• I can see why players from the steroid era should get a little more sympathy, but the emphasis should be on ‘little’.

      A good analogy to PEDs, for anyone who writes for a living, is plagiarism. Plagiarism isn’t generally covered under criminal law but almost all writers are against plagiarism; they want to be given credit for their work. Both PEDs and plagiarism are forms of cheating that give the PED user/plagiarist an unfair advantage over the other players/writers.

      Some writers do plagiarise and are generally heavily criticized when caught. PED users should be given the same treatment.

      The point is, just because something isn’t explicitly banned doesn’t mean that it’s acceptable to do it.

  6. I’m also getting a little tired of all the “PED’s do nothing” crowd. (paraphrasing). How can you not see that if you take a good baseball player and make him a better athlete, that he will then become a better baseball player? If you’re stronger and faster, you gain fractions of seconds in reaction times and that makes a big difference at the plate. You can also get faster bat speed so you’re able to wait just a little longer to identify the pitch. Also, I’m not talking about Braun specifically, because no real information has come out yet. It’s possible this is a false positive and I wish writers on other sites would wait for all the info before crucifying him.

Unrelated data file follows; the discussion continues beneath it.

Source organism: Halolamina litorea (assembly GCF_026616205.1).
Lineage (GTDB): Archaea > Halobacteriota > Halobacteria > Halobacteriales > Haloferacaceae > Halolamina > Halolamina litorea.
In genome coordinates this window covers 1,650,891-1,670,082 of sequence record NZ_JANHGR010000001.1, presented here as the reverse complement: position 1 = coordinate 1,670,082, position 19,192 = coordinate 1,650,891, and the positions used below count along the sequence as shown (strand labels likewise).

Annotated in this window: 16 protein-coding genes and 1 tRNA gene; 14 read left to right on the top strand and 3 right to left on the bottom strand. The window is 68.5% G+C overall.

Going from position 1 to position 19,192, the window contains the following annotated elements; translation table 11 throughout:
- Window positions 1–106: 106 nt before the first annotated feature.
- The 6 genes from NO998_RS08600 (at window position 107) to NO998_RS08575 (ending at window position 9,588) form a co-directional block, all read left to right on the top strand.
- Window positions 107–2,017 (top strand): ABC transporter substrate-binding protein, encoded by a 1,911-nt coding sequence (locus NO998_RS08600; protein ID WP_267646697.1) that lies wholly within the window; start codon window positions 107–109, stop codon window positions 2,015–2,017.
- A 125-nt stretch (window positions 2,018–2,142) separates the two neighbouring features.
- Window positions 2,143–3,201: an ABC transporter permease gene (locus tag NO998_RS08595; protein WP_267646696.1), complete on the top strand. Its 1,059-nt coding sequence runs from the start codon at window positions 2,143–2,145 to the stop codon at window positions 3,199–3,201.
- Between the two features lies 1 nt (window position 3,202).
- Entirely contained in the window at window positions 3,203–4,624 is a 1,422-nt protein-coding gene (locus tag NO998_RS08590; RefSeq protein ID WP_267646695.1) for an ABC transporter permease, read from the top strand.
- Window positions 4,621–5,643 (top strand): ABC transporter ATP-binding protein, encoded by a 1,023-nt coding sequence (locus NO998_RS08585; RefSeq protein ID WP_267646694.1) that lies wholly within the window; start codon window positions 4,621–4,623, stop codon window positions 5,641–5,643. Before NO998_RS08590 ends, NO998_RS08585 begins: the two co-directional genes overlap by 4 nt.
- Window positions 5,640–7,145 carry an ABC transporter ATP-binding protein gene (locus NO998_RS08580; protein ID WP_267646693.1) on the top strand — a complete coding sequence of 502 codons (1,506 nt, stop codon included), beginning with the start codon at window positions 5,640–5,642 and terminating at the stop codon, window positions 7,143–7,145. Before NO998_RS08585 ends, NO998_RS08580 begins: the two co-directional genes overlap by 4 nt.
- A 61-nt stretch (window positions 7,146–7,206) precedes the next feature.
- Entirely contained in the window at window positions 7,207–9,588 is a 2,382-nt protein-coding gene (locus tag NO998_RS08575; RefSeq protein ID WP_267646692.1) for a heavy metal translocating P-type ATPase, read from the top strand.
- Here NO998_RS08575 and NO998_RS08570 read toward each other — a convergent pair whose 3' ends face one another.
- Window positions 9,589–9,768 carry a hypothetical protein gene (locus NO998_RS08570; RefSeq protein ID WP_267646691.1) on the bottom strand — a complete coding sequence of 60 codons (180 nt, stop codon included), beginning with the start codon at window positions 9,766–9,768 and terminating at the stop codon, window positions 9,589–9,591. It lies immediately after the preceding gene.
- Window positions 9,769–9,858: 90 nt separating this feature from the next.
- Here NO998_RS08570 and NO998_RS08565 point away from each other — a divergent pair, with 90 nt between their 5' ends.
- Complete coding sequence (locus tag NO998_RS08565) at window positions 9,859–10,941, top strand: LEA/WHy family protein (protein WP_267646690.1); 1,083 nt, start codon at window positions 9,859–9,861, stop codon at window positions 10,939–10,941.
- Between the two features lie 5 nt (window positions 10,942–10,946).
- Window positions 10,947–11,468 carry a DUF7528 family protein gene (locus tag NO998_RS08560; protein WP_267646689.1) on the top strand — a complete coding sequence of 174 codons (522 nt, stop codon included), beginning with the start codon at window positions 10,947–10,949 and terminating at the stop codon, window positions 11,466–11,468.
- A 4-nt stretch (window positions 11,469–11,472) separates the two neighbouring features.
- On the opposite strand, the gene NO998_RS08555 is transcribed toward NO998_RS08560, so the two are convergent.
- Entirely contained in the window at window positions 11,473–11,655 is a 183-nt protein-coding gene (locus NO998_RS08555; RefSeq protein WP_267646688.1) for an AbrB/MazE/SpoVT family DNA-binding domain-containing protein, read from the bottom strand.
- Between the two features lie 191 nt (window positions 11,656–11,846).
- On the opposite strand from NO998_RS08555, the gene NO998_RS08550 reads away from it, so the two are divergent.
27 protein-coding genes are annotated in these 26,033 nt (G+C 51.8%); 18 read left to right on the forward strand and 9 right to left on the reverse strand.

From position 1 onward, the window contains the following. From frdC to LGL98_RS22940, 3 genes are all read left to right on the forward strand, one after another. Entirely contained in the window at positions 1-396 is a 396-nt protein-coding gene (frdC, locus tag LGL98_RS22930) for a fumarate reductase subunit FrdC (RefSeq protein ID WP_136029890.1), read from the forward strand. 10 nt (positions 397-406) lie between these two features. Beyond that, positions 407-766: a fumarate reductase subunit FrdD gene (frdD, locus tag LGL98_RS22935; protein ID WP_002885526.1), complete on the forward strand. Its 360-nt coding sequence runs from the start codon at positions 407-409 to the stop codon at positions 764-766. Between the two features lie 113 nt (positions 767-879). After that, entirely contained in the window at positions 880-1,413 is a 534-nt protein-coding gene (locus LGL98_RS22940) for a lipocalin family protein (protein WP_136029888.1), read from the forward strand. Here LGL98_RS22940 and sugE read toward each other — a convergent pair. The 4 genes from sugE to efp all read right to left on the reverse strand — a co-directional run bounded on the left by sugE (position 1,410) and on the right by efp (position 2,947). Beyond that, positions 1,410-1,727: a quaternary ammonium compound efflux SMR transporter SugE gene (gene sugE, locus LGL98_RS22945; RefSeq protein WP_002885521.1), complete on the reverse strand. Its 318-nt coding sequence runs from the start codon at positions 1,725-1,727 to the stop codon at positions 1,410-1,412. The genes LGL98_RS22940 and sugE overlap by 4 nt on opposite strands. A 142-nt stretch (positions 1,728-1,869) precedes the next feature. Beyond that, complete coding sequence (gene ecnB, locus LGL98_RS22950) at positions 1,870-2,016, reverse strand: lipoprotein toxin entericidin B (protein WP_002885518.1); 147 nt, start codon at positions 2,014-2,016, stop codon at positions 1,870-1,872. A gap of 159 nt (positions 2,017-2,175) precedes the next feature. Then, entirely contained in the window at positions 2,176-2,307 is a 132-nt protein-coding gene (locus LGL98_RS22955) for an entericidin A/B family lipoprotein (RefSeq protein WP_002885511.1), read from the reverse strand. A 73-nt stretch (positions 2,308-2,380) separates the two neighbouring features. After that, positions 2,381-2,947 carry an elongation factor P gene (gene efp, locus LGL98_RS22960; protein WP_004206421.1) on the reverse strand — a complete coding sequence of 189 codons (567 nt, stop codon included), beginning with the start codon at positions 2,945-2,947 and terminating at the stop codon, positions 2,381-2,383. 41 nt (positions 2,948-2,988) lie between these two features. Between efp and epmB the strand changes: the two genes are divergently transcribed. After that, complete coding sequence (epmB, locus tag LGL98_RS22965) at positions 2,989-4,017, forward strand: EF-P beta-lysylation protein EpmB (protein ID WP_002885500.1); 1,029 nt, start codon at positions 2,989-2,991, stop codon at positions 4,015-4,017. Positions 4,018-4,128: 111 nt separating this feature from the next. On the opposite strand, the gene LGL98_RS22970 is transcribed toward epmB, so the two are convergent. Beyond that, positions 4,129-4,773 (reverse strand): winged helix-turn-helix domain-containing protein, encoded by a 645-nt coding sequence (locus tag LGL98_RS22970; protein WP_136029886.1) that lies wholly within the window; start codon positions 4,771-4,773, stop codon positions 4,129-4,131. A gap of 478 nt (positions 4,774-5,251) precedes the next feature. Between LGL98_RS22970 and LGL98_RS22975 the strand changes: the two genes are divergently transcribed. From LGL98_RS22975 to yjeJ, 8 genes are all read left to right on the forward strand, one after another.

Anyway, I’ve been thinking about an article from Outside magazine I read several years ago where an amateur cyclist decided to try out all this stuff himself and see what they actually did. It’s a great read and provides anecdotal information on HGH and what it can do for people. One of the possible benefits is improved eyesight which might help out baseball players. Here’s a link.

    http://www.cyclingtipsblog.com/2009/11/drugs-a-cautionary-tale/

    • Thanks for the link Garold, very interesting.

      As you say, it’s all anecdotal, but when the scientific studies are so limited this type of anecdotal evidence is quite possibly the best evidence available.